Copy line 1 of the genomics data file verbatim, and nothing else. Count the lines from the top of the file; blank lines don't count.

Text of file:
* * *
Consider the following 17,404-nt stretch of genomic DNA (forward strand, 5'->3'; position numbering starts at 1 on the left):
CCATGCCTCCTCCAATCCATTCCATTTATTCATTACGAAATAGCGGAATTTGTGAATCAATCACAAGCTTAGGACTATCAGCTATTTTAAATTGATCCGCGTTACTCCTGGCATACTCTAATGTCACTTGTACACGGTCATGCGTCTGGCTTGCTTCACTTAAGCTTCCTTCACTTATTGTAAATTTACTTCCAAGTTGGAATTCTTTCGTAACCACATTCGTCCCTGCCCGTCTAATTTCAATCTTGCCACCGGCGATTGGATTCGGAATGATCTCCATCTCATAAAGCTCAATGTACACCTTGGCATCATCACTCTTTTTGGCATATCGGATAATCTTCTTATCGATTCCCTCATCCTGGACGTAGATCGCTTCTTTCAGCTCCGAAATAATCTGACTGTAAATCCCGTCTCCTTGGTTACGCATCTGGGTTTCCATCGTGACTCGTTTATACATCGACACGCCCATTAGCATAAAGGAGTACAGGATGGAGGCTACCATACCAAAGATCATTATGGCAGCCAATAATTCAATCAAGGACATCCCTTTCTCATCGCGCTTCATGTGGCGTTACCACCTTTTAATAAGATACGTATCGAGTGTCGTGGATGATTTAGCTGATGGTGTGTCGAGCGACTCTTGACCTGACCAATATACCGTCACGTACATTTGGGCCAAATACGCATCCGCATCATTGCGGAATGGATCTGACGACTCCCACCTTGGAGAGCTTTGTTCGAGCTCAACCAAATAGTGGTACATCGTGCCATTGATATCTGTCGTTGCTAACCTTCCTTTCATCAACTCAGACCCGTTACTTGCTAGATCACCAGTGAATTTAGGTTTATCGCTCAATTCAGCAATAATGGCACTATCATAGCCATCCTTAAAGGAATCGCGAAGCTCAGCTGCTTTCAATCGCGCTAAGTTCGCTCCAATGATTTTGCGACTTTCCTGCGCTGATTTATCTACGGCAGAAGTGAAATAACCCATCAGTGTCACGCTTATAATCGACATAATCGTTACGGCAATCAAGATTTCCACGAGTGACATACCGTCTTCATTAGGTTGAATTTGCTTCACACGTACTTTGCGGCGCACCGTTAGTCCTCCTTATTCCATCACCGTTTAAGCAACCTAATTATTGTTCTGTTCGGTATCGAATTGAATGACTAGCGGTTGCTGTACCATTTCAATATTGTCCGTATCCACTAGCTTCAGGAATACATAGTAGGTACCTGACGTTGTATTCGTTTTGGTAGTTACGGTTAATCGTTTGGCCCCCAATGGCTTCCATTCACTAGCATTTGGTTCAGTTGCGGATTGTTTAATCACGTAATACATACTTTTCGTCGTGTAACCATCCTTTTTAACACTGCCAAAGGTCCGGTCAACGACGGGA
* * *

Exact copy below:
Consider the following 17,404-nt stretch of genomic DNA (forward strand, 5'->3'; position numbering starts at 1 on the left):